Alloy intends to use both approaches. “If we find that 20,000 of those ballots are being tossed out, we’d like to go find somebody to file the litigation to get those 20,000 accepted,” Dickerson said. “But at the exact same time, we might say if you’re going to see this person at church on Sunday anyway why not just have them sign another form in black ink and we’ll try that too.”
Maximizing Democratic registrations in swing states could make a real difference in the 2020 presidential election, which could come down to a small number of voters in a handful of states. In 2016, for example, Trump beat Clinton by just 22,748 votes in Wisconsin—a state where more than 1 million eligible voters were unregistered. Getting just 2.5% of them to the polls could have been a game changer.
Silicon Valley outsiders get a wary welcome
True to the Democratic Party’s penchant for infighting, its state parties, PACs, and the DNC have jousted over control of voter data. Silicon Valley types offering new political tech are often seen as outsiders who have no clue about party dynamics. There’s been some truth to that contention, as Hoffman has learned the hard way.
That knowledge has informed Alloy’s model. The motive question may be part of the reason that Alloy was set up as a nonprofit. Most importantly, Alloy employs a federated model that lets groups like state parties and PACs retain control over their voter files. “We’ve always thought of ourselves as a little different from Data Trust as it sometimes gets proposed, in that we never meant to appoint ourselves the deciders on who has access,” Dickerson said.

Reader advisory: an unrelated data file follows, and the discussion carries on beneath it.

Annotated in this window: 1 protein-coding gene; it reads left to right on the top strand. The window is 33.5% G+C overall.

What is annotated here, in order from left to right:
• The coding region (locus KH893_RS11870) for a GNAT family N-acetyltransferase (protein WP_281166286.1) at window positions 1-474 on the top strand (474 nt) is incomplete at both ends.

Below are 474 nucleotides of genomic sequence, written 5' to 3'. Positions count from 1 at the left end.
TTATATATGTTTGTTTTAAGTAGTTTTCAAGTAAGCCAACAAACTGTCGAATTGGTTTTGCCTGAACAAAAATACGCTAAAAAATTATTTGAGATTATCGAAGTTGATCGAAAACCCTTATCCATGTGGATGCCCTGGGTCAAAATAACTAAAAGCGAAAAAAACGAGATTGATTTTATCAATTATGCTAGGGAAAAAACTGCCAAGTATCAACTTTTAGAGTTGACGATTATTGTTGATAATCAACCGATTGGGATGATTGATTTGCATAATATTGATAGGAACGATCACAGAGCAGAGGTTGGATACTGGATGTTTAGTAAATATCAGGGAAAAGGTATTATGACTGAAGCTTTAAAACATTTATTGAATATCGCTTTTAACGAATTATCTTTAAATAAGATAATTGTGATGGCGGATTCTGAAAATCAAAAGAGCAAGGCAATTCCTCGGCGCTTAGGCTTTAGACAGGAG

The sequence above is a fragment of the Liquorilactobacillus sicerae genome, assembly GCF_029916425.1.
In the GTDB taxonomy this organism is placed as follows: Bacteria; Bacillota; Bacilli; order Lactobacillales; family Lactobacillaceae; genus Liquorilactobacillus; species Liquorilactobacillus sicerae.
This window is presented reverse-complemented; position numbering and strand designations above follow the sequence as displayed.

In Democratic politics, state party committees wield considerable power, and work in partnership with the DNC, including on technology issues. The state Democratic parties maintain their own data files, and they earn revenue by leasing the voter file to candidates or causes that want to campaign in the state.
Already, state party officials are skeptical that Alloy can succeed, expressing doubts about new tech solutions offered by people from outside the party structure. They’re also aware of the tech sector’s role in helping spread misinformation on their platforms in 2016, and of Facebook’s leakage of mountains of user data to the Trump-connected political data firm Cambridge Analytica.